BlueScope

Enterprise bargaining is the only way that workers and their unions can legally seek wage increases. Since the system was first introduced by a federal Labor government in 1993, it has achieved its deliberate, but unstated, aim of lowering aggregate wages and increasing profits.

More than 1000 people rallied in Wollongong on September 19 to demand the federal government take action to save jobs at the Port Kembla steelworks.

Bluescope has announced it aims to cut $200 million from its operating budget and intends to sack 500 workers in the short term, with a possibility that thousands more jobs will go in the future.

This is despite BlueScope posting a $134 million profit for the last financial year.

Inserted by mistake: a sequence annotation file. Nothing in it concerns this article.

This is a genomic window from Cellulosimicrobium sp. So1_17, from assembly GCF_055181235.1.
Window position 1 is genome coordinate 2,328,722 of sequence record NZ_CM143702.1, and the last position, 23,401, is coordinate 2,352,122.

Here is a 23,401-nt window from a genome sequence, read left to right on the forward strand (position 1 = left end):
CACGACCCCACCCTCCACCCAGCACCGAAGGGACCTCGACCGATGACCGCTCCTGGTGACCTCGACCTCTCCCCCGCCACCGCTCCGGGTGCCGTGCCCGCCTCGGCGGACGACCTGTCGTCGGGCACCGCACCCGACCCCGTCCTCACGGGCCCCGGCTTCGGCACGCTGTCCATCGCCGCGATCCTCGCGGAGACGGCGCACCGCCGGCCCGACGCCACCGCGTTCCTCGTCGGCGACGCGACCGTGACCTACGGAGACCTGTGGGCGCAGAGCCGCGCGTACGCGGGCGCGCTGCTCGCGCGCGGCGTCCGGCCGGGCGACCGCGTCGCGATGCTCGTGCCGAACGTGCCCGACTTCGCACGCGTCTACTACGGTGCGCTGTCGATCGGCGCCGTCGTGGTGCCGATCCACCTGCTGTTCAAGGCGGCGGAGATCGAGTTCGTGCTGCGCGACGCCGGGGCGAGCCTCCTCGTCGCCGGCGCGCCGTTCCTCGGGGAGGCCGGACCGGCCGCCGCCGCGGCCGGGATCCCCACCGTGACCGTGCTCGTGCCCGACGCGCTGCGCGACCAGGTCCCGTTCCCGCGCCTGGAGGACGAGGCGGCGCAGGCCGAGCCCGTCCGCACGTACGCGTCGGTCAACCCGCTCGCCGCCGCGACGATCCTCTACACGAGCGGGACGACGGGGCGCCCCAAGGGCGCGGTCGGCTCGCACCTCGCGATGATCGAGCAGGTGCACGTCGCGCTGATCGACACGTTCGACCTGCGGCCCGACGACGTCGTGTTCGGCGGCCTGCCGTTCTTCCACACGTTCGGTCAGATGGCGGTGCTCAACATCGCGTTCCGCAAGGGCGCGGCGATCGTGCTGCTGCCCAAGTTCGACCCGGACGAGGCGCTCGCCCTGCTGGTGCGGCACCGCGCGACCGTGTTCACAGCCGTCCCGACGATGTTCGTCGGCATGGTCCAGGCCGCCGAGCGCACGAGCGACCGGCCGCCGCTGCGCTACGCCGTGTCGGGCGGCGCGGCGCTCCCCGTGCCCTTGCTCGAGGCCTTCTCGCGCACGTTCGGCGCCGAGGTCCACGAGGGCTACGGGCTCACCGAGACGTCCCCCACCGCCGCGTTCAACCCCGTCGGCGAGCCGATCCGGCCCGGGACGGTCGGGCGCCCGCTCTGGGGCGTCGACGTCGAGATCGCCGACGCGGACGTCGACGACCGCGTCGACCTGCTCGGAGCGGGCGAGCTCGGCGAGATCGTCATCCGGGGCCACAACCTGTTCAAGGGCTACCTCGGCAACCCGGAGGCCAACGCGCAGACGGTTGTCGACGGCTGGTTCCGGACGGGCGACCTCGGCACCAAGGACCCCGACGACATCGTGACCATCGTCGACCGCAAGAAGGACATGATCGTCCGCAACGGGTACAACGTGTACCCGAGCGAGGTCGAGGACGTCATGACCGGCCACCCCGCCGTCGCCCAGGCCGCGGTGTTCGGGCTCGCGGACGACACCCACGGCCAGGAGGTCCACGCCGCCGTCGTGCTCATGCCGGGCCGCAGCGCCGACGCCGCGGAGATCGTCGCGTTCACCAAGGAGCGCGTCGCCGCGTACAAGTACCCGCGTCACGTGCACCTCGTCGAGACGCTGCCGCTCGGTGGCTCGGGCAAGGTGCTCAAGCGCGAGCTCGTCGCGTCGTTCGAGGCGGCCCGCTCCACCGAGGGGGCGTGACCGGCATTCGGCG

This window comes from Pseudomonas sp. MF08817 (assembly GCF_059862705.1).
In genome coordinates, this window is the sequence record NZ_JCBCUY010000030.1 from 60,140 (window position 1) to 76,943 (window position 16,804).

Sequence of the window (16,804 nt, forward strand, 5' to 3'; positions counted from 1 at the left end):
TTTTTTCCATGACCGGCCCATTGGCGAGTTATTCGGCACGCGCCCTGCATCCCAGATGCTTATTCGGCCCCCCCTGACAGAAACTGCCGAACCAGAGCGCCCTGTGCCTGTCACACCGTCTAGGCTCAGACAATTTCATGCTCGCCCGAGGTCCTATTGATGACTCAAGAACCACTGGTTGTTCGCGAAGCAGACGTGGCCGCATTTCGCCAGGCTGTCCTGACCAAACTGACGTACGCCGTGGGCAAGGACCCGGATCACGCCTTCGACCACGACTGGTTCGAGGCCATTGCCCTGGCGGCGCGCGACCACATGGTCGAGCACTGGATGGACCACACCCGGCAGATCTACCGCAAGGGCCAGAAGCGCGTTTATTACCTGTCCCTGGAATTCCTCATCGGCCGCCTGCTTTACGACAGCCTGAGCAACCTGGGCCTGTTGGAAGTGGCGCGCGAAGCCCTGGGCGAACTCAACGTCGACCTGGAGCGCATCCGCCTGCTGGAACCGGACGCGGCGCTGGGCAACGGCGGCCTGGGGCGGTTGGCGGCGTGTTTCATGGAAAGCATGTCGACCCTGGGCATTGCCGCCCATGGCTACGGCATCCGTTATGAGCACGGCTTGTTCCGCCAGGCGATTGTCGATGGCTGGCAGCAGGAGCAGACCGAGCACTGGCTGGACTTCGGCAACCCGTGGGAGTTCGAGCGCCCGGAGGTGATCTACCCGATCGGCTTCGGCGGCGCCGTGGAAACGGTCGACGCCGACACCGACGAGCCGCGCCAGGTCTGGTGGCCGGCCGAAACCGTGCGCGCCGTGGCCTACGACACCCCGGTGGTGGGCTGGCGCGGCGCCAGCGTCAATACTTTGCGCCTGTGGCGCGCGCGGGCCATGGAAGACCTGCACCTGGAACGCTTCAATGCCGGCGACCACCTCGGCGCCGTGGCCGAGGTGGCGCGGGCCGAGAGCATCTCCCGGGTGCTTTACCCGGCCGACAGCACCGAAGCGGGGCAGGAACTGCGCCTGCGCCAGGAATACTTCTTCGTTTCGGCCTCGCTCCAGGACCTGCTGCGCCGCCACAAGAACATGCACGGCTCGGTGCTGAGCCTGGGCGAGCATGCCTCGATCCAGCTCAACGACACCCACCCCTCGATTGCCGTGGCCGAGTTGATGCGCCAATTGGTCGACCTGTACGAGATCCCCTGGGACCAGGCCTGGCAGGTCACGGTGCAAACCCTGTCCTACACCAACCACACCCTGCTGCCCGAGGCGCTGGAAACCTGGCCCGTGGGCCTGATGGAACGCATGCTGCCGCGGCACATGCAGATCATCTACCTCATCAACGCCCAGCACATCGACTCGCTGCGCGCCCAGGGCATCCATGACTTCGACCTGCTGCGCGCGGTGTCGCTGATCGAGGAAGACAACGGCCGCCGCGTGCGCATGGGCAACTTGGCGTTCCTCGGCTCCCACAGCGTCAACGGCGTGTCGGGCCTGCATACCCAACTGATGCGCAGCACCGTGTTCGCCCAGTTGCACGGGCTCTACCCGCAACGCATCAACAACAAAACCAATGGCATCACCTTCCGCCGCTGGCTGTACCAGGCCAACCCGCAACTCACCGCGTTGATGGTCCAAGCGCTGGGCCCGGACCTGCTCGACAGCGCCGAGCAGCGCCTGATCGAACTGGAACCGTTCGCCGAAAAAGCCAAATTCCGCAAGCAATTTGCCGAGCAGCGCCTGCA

Unions have launched a campaign to save the steelworks and emergency talks have been held between government ministers, unions and Bluescope management.

BlueScope Steel announced a full-year profit of $136.3 million on August 24. This is an improvement on last year’s loss of $83 million, but not by much compared to past profits.

The results were released on the day the Australian share market suffered its worst fall since the global financial crisis, yet BlueScope’s share price went up by almost 9%.

More than a decade ago, BHP Billiton demerged its steelmaking facilities from its then highly profitable minerals and energy division.

The two steel plants in Port Kembla and Whyalla, which were formerly part of an integrated company that produced the iron ore and the coking coal for steelmaking, became stand-alone steelmakers at a time when China became a serious competitive threat.

Its Port Kembla and Whyalla operations were also separated from each other, becoming BlueScope in Port Kembla and One Steel (now Arrium) in Whyalla.

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